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Becoming the Math Teacher You Wish You'd Had Book Study:

PROMPTS AND RESPONSES


This book study has been completed.  Thanks to everyone who participated!




Becoming the Math Teacher You Wish You'd Had



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Instructions: 



[Please register before responding to the prompts below.]

Please read the prompts for each chapter and add your thoughts and comments below. Please keep your entries professional and respectful.


Use the reply option if you have a question or comment on someone else's post. We can make this an interactive space - an ongoing conversation - and get the most out of our learning together.


Starting October 30, 2020, each Friday, we will post prompts for that week’s chapter.  It's okay to go back to previous weeks if you fall behind. 

Book Study Prompts and Responses:

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  • 03/31/2021 3:51 PM | Karen Campe

    Tracy notes that her approach in the book is to “offer you a buffet of techniques and strategies” to use in your teaching.  What specific goal do you have going forward?  [In my personal opinion, it is easier to identify & achieve a specific goal than a general goal. Good luck!]

  • 03/31/2021 3:50 PM | Karen Campe

    Read the mission statement from Clarence Stephens’s SUNY Potsdam math department on page 352. How does this statement compare with the mission of your institution?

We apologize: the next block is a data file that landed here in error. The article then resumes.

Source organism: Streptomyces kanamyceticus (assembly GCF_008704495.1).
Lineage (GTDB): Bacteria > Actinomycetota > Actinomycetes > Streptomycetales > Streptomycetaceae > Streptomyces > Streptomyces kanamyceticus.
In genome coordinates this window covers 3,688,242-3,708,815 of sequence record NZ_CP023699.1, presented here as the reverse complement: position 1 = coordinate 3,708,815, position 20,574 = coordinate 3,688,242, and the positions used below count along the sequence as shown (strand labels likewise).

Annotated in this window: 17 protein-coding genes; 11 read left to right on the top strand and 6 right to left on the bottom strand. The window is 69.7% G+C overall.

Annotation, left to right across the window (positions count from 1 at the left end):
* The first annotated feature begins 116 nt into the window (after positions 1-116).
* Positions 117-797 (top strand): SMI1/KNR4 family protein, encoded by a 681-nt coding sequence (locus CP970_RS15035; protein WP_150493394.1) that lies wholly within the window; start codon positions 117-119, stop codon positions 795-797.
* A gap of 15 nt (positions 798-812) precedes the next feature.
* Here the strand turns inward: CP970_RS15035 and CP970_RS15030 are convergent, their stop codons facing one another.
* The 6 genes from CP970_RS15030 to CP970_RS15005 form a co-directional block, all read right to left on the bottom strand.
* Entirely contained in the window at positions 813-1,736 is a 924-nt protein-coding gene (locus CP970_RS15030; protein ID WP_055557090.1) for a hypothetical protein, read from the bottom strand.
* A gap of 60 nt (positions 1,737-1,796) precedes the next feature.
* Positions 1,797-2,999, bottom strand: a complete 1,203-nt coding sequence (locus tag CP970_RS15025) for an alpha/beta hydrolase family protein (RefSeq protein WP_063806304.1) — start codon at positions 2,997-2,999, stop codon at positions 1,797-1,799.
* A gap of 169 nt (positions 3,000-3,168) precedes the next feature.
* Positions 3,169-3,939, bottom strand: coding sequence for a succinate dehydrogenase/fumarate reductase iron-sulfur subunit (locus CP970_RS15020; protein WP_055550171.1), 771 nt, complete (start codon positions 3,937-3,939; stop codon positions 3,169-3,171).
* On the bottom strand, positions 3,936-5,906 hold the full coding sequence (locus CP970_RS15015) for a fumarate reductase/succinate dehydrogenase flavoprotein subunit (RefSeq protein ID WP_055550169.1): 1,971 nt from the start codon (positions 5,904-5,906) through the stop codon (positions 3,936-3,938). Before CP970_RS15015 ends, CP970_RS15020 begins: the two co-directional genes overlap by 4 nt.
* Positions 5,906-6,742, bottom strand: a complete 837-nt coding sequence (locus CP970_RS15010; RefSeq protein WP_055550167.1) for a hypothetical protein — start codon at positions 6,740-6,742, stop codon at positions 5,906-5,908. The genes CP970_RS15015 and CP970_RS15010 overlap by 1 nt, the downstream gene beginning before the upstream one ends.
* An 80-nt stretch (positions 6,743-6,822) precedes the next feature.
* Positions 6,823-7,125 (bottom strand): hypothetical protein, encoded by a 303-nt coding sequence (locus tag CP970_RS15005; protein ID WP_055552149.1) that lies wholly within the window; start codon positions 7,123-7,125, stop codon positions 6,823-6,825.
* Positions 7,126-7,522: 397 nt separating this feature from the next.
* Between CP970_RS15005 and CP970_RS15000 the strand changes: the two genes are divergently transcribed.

• 03/31/2021 3:50 PM | Karen Campe

    Reflect on your experience reading and discussing the book. What ideas are resonating with you? How do you now think about creating “favorable conditions” for student learning (and how has your perspective changed since you’ve read the book)?

  • 03/06/2021 4:40 PM | Karen Campe

    This 2020-21 school year has been unusual and challenging in so many ways. What strategies have you used to get your students working together and alone? What has worked? What has been a hurdle you haven’t been able to overcome?

  • 03/06/2021 4:39 PM | Karen Campe

    Choose something from this chapter (Mathematicians Work Together and Alone) that resonated with you and comment.

  • 02/19/2021 2:41 PM | Karen Campe

    Tracy offers this definition (p. 281): “Proving is convincing your skeptical peers that a mathematical statement is true in a way that helps them understand why.

    How do you see this process working in your teaching setting? Think about the varieties of justification/proof discussed in the chapter (pages 284–304): Measurement/Computation, Perception, Generalizing from Cases, Disprove with Counterexamples; Proving with Words, Representations, or Symbolic Notation. Which of these have you seen your students make use of?

  • 02/19/2021 2:40 PM | Karen Campe

    Reflect on the section “Proof and Equity” on pages 307–309.  What changes in your thinking or practice would ensure that all students’ ideas and thinking are valued?

  • 02/01/2021 5:19 PM | Karen Campe

    Choose a strategy from the chapter (Choral Counting, Visual Patterns, Number Talks/Strings, Always-Sometimes-Never, etc.) and try it out with your students. Tell us how it goes.

  • 02/01/2021 5:18 PM | Karen Campe

    How do you uncover student reasoning in your teaching? Tell us about strategies you’ve used to enable students to share their mathematical thinking with you or their classmates.

  • 02/01/2021 5:16 PM | Karen Campe

    Reflect on the idea of leaving the door open for revision as students learn more mathematics (pages 272-274) and how some math rules “expire” when students tackle different sets of numbers or concepts. Are you comfortable with viewing mathematical claims as subject to change?


    [ If desired, check out the NCTM articles about “Rules That Expire” for different grade bands HERE. ]

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